AA: This is not a question of belief but of social position, relating to the class structure of Israeli society and its ethnic hierarchy. Mizrahim only moved up the Israeli social ladder after the occupation of 1967. Basic patterns of internal migration and upward mobility force most Mizrahim into certain physical and economic roles in relationship to Palestinians and the territories. So when middle-class Ashkenazi Israeli liberals and Palestinian elites talk about “peace” with no mention of social or economic justice, Mizrahim naturally get very nervous because they realize that this translates into a step backwards on the economic ladder. We are also talking about third generation Israelis who, although still Mizrahim, have very different experiences and educations than their parents and grandparents. They have been subjected to the Israeli reality, media, and educational system.
KJ: Well, I personally believe that there is no excuse for a vote for Sharon, for dispossession, for an illegal occupation, and de facto apartheid…. Just one more question about this topic. Much of your writing/translating concerns cultures in struggle, in times of war. You obviously have a deep understanding that literature not only emerges from a literal battleground, but also in fact IS a battleground. Conflict is embedded in all aspects of literature from its inception to its reception. With this in mind, what would you say to critics who might see “Keys Of The Garden” as a form of cultural “normalization” with Israel?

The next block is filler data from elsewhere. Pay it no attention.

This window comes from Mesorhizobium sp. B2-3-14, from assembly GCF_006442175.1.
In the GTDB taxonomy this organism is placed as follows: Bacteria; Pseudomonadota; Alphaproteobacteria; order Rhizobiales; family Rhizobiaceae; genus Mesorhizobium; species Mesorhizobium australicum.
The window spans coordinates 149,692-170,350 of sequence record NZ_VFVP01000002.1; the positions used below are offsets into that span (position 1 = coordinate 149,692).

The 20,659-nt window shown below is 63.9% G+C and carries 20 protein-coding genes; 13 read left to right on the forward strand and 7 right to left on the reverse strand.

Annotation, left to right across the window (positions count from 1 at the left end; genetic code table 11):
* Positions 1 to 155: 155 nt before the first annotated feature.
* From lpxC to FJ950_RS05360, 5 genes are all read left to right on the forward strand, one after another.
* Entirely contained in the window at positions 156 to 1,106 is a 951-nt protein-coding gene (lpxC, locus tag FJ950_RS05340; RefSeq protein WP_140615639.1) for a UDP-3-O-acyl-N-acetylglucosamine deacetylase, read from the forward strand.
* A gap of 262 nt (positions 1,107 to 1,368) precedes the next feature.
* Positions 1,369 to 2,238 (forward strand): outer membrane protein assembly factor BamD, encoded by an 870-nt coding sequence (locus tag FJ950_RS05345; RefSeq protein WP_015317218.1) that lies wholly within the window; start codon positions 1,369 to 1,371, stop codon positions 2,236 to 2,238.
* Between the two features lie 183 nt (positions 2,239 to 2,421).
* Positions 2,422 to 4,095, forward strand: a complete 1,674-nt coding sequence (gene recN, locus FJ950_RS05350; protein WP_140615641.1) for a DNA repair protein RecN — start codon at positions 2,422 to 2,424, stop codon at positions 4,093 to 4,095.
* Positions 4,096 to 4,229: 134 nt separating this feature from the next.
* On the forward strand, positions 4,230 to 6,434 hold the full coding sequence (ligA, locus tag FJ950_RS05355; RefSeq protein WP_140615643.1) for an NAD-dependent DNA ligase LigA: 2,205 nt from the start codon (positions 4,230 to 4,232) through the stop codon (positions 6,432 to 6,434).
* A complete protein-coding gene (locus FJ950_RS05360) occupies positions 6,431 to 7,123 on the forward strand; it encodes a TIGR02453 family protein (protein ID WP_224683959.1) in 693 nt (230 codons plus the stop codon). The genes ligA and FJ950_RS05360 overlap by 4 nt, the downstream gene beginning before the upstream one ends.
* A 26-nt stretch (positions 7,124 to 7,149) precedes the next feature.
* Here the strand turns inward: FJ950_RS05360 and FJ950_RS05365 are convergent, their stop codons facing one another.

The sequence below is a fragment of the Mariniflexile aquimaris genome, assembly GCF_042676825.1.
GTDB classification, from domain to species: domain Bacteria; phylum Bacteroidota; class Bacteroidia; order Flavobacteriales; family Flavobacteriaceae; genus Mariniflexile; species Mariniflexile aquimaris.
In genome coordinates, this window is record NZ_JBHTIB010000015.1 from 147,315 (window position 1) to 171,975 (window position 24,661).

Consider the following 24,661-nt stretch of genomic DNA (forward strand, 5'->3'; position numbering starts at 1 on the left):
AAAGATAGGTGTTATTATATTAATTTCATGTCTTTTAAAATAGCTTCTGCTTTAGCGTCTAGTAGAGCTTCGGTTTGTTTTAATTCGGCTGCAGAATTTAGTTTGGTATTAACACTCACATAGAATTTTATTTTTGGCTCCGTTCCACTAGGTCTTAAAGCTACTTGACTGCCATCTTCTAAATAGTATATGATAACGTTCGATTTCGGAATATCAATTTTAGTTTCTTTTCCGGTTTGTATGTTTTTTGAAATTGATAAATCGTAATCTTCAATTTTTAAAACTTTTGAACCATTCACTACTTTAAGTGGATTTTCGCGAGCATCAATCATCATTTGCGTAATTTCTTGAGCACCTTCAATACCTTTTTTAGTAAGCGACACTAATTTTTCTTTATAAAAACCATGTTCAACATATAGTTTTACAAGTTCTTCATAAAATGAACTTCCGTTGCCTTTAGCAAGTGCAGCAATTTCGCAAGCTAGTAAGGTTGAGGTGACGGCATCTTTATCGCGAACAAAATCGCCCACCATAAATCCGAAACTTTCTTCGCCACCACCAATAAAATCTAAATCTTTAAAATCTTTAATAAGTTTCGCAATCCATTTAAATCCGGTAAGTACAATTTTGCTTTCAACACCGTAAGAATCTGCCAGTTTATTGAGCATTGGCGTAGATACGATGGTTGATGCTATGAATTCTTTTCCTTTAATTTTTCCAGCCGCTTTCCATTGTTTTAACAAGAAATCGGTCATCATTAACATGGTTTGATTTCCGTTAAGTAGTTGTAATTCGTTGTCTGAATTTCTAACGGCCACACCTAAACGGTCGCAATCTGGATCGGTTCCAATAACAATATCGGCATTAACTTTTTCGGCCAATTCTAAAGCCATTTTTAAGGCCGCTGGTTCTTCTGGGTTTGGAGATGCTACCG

AA: You can’t equate rational analysis with justification. Nor can you engage in a struggle and hope to get somewhere without knowing precisely what you’re up against. All of the issues you mention — dispossession, illegal occupation, de-facto apartheid and, I would add, institutionalized torture, have been the hallmarks of all Israeli governments, whether Labor or Likud. To come along and say the Mizrahi vote keeps this structure in place has no basis in reality. The reality is that the legal system condones abuse. The reality is the structure and consensus. The fact is that so-called liberal parties refuse to ally with Palestinian Israeli parties who are out of the consensus.